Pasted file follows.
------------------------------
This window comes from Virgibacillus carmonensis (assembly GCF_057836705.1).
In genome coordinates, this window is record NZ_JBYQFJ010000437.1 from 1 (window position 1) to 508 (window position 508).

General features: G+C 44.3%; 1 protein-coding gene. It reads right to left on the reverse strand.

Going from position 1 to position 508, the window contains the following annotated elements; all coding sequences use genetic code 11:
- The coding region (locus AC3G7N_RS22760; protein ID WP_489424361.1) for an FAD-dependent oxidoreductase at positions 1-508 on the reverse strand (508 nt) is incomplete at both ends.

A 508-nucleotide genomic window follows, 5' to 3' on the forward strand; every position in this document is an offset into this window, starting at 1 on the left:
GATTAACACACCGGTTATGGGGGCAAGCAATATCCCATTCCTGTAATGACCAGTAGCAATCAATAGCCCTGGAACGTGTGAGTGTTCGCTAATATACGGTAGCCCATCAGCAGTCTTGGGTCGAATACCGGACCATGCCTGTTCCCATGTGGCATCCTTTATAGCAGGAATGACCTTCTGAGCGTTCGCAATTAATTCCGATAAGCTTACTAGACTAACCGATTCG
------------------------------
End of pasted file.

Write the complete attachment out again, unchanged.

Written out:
This window comes from Virgibacillus carmonensis (assembly GCF_057836705.1).
In genome coordinates, this window is record NZ_JBYQFJ010000437.1 from 1 (window position 1) to 508 (window position 508).

General features: G+C 44.3%; 1 protein-coding gene. It reads right to left on the reverse strand.

Going from position 1 to position 508, the window contains the following annotated elements; all coding sequences use genetic code 11:
- The coding region (locus AC3G7N_RS22760; protein ID WP_489424361.1) for an FAD-dependent oxidoreductase at positions 1-508 on the reverse strand (508 nt) is incomplete at both ends.

A 508-nucleotide genomic window follows, 5' to 3' on the forward strand; every position in this document is an offset into this window, starting at 1 on the left:
GATTAACACACCGGTTATGGGGGCAAGCAATATCCCATTCCTGTAATGACCAGTAGCAATCAATAGCCCTGGAACGTGTGAGTGTTCGCTAATATACGGTAGCCCATCAGCAGTCTTGGGTCGAATACCGGACCATGCCTGTTCCCATGTGGCATCCTTTATAGCAGGAATGACCTTCTGAGCGTTCGCAATTAATTCCGATAAGCTTACTAGACTAACCGATTCG